KARACHI: National Security Adviser (NSA) to Prime Minister Dr Moeed Yusuf on Wednesday said that the country is in process of creating a comprehensive new National Security Policy (NSP) and the core of which is ‘economic security’.
Addressing as chief guest at an event titled ‘Pakistan’s future direction’, organized by English Speaking Union of Pakistan at a local hotel, Yusuf said that the ultimate goal of the national security is to ensure that the most disempowered Pakistani citizen has means to livelihood and personal safety and security.
You could ask why economic security is at the core of NSP, and why not military security given the neighbourhood we are living, and human welfare? The issue is we need micro-economic stability to ensure that we have enough resources to spend adequately on our military and on our human welfare, he said.
He said that Pakistan’s policy shift from geo-political to geo-economic paradigm is actually transformation in terms of the thinking. For the last 70 years, Pakistan’s location has been the most important strategic debate, but the fact is our location brought us global wars as Afghanistan is the good example for the last 40 years. But now we are looking at how we could utilize our location as a geo-economic location, which has three pillars, he said.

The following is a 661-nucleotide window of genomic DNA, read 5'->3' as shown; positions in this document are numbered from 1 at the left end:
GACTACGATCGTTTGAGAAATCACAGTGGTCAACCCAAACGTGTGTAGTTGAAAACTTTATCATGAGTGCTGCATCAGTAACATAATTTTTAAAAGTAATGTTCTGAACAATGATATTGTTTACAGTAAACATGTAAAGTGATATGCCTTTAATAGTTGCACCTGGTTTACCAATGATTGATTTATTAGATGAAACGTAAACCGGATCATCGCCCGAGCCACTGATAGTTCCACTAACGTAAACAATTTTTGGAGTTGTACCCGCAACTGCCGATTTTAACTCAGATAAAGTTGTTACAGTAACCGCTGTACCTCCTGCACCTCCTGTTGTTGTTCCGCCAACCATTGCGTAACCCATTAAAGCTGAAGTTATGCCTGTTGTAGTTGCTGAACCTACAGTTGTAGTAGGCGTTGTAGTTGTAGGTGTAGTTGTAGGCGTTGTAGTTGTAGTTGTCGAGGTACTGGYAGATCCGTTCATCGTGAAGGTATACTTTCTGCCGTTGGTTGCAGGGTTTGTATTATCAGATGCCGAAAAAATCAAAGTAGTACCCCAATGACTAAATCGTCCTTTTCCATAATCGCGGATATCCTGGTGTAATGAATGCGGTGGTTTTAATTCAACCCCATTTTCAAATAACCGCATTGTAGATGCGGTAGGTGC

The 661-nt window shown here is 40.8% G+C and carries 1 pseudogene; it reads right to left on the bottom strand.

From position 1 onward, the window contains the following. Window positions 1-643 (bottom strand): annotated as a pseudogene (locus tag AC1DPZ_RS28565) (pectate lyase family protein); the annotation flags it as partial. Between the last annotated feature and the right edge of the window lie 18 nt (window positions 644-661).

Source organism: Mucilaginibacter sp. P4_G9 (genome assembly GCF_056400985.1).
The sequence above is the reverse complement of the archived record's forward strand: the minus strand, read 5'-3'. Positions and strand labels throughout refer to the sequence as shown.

Elaborating, he said the number one is connectivity. Given our location, we connect South Asia with the Central Asia through Afghanistan to have access to warm waters. The Gwadar Port is of great significance in this regard. The incumbent government has cognisance of this reality and the Prime Minister has made three to four visits to the Central Asia, up till now.
He said the second pillar is the China Pakistan Economic Corridor (CPEC). The idea behind CPEC is basically connecting China down to the warm waters for their global trade. The vision of CPEC is very simple; it’s about more infrastructures, more energy, and transit through Pakistan. Theoretically, we can also start connectivity eastward but, unfortunately it’s not possible under the incumbent regime in India.
He said the third one is developing partnerships with the world, not mere assistance. How do we create real partnerships in terms of trade, investment, export, FDI etc? In order to materialise these objectives, he said, internal and regional peace is important. Pakistan is making all-out efforts to ensure domestic and regional peace. The current Afghan situation is not good. Being the immediate neighbour and real victim of Afghan war, Pakistan has been playing its role to ensure peace and stability in Afghanistan. Being a frontline ally of US in war against terrorism, Pakistan has rendered as many as 80,000 lives and $150 billion loss to economy during the last two decades. The world should respect us for what we have done for the sake of global peace and security. We have no option to disengage in the region. Afghanistan is critical. The world community should come forward and help at least for the sake of the ordinary Afghans in this testing time.
Yusuf said that military security is also important for Pakistan as it lives in a neighbourhood of a seven-time larger enemy. It shares more than 2600km border with Afghanistan, a country which has been under 40-year turmoil.
He also stressed the need of changing perception about the country. “No matter what Pakistan does for the global peace if your perception remains negative, particularly in the western world, you lose investment; you lose tourism, and everything.”